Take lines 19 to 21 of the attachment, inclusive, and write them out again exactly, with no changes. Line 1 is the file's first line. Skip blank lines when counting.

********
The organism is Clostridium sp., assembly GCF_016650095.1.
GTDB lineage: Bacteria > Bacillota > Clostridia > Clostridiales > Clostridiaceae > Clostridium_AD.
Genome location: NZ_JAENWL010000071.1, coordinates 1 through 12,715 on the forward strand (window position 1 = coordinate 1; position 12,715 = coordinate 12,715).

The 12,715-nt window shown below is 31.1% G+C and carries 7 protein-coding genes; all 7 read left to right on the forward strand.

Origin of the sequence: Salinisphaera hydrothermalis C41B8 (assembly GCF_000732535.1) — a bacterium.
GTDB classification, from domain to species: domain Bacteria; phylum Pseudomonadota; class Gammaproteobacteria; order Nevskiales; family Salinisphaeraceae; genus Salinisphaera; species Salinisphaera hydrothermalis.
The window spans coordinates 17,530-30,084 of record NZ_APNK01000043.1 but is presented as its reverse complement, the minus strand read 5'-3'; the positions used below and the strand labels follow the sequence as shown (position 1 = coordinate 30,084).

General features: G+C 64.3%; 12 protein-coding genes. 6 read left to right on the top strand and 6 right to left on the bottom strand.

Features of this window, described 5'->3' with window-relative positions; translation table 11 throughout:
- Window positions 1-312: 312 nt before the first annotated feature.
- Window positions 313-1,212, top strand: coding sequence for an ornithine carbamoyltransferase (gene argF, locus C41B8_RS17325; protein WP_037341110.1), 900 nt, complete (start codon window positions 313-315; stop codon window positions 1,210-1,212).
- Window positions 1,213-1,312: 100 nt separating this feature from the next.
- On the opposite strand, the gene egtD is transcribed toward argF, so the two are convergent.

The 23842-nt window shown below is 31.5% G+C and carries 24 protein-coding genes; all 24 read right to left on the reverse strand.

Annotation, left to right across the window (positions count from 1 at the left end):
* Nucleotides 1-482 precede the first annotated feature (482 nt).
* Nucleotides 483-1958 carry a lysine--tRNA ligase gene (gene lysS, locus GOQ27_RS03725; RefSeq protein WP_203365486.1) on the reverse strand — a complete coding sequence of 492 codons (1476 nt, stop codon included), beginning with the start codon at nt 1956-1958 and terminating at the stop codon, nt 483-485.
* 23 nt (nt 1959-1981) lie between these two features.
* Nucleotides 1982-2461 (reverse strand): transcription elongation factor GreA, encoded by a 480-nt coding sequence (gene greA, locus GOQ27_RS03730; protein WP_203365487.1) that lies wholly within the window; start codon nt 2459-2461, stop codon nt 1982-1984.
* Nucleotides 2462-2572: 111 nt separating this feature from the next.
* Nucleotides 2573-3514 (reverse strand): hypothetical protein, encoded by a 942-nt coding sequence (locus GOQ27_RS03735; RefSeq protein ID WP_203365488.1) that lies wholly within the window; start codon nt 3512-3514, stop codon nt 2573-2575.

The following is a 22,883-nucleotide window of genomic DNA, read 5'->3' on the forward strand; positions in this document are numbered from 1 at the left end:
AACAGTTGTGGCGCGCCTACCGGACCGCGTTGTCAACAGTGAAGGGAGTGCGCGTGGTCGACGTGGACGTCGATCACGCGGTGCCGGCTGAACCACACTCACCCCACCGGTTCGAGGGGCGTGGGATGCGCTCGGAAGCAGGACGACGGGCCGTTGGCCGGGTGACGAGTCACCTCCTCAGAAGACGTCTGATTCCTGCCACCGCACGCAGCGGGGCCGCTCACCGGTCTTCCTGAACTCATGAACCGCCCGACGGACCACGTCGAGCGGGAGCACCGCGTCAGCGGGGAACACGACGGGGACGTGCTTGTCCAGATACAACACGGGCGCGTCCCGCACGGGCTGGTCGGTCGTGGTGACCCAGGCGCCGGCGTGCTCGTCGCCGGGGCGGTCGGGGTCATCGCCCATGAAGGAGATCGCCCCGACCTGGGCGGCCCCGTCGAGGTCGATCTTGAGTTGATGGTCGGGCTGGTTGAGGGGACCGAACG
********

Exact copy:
* Nucleotides 1982-2461 (reverse strand): transcription elongation factor GreA, encoded by a 480-nt coding sequence (gene greA, locus GOQ27_RS03730; protein WP_203365487.1) that lies wholly within the window; start codon nt 2459-2461, stop codon nt 1982-1984.
* Nucleotides 2462-2572: 111 nt separating this feature from the next.
* Nucleotides 2573-3514 (reverse strand): hypothetical protein, encoded by a 942-nt coding sequence (locus GOQ27_RS03735; RefSeq protein ID WP_203365488.1) that lies wholly within the window; start codon nt 3512-3514, stop codon nt 2573-2575.